Adin Funua-Blake will be asked to attend NSW’s anti-discrimination board meeting, as Manley promised to help remove the word “retired” from coach Des Hasler’s vocabulary.
On Saturday, Hasler issued a strong and sincere seven-minute apology on behalf of the Sagargols, acknowledging that Fanua-Blake had violated the UN conference.
The Manly coach said Fenua-Blake would face a board meeting to personally apologize after giving referee Grant Atkins a “f ** king return” after losing to Newcastle last Sunday.
Fenua-Blake has already copied a 20,000 20,000 fine for violating the NRL’s anti-validation code and a two-match ban for misconduct charges.
He will miss Sunday’s clash with St. George Illavara, adding to Manila’s woes that they have already left injured Tom Trobozevich and Dylan Walker.
Hasler said the Australian Human Rights Commission and the anti-discrimination NSW would formally apologize.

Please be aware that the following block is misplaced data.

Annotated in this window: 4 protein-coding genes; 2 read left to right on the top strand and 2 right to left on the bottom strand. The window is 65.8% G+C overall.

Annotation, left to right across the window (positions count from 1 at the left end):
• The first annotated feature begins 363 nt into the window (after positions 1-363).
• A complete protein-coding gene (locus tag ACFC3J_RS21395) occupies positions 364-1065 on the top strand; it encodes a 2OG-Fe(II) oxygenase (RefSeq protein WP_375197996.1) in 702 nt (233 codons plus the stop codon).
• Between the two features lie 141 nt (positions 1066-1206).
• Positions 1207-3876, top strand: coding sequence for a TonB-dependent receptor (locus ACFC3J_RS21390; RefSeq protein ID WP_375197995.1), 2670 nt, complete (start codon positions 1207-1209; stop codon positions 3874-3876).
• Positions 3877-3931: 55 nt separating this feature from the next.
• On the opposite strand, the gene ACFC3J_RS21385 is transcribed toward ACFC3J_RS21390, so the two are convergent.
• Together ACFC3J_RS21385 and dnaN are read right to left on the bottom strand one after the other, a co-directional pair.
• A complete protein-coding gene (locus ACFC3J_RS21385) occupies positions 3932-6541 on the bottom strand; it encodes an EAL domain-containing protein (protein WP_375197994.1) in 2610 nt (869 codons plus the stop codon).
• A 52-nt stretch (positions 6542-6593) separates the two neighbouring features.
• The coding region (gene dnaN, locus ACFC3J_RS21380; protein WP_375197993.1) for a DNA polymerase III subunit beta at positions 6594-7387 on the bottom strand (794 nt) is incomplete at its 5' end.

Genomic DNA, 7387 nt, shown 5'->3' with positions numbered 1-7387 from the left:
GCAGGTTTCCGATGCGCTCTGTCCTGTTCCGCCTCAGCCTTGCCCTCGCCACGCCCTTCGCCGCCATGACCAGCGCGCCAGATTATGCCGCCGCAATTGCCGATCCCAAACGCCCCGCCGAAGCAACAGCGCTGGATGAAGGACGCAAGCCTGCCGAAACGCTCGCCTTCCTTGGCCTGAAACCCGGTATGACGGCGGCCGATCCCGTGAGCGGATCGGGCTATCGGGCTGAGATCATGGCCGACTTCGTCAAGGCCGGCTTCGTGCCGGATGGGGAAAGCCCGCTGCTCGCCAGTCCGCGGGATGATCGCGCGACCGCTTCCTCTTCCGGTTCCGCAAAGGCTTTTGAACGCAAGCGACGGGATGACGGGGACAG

But the senior adviser said the most important result in removing the word from use outside and outside the game was collective leadership.
“Excluding its inappropriate and abusive use from our vocabulary is critical to building a civil society,” Hasler said.
The term “disability” is seen as extremely offensive by people in the disability community.
“This removal is just as important for people with disabilities as it is for black people, LBQTI + and our Australian first-generation people to remove inappropriate words.
“Adin and the club acknowledge that the use of the word ‘retard’ does not exist in today’s civil society
Manly Funua-Blake and Manley Player Group will also bring in experienced rugby league executive Dark Melton – those who have lived with autism.
Both Fanua-Blake and the players will volunteer to help people with disabilities.
The club has given a point to give details about people with disabilities in Australia as well as the Disabled Royal Commission established last year.
Hasler said that as the pressure on the twenty-four-year-old increased, he was careful to monitor Fonua-Blake’s well-being within weeks.
“He’s fine, it was tough on him.” It was definitely a learning curve, ”Hasler said.
“But it does not disguise the broader aspects and the truth about people with disabilities here.
“We need to find a way to move this forward positively.”